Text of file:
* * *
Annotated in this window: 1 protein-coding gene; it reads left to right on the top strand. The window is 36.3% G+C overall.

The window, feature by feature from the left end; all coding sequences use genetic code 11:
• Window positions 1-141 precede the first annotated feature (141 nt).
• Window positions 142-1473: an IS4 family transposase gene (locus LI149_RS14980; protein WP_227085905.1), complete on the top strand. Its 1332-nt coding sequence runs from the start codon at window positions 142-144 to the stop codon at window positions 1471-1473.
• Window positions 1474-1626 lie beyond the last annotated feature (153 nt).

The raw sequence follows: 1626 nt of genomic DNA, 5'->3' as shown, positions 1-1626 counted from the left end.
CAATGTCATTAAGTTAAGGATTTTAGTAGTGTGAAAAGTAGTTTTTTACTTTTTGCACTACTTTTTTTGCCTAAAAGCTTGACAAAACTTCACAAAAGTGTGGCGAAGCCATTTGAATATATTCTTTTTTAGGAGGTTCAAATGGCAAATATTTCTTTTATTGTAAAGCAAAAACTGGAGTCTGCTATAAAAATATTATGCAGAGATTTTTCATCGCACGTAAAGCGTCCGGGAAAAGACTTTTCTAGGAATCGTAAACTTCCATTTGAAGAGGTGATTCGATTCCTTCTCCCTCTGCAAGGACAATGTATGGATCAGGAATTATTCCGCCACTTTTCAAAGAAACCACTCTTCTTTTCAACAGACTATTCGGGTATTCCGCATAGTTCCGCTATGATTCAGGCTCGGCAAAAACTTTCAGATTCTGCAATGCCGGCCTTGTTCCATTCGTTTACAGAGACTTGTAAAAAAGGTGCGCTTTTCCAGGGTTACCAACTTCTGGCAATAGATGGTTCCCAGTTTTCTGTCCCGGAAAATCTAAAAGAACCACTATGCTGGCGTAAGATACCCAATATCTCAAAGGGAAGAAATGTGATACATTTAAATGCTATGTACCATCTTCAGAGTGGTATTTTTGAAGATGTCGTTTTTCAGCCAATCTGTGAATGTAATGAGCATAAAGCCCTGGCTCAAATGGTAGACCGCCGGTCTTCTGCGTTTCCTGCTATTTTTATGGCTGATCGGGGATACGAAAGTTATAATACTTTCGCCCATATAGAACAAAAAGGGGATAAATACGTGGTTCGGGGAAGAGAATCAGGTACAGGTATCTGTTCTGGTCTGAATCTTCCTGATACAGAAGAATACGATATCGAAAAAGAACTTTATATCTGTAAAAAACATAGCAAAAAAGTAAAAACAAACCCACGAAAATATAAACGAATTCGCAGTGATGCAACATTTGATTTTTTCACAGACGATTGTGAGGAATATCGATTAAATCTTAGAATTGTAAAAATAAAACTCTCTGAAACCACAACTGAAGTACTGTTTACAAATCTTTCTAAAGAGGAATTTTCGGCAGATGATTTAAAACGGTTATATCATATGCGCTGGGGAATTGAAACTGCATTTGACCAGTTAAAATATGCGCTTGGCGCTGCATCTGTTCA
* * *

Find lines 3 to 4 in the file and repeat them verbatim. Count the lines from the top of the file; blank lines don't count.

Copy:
• Window positions 1-141 precede the first annotated feature (141 nt).
• Window positions 142-1473: an IS4 family transposase gene (locus LI149_RS14980; protein WP_227085905.1), complete on the top strand. Its 1332-nt coding sequence runs from the start codon at window positions 142-144 to the stop codon at window positions 1471-1473.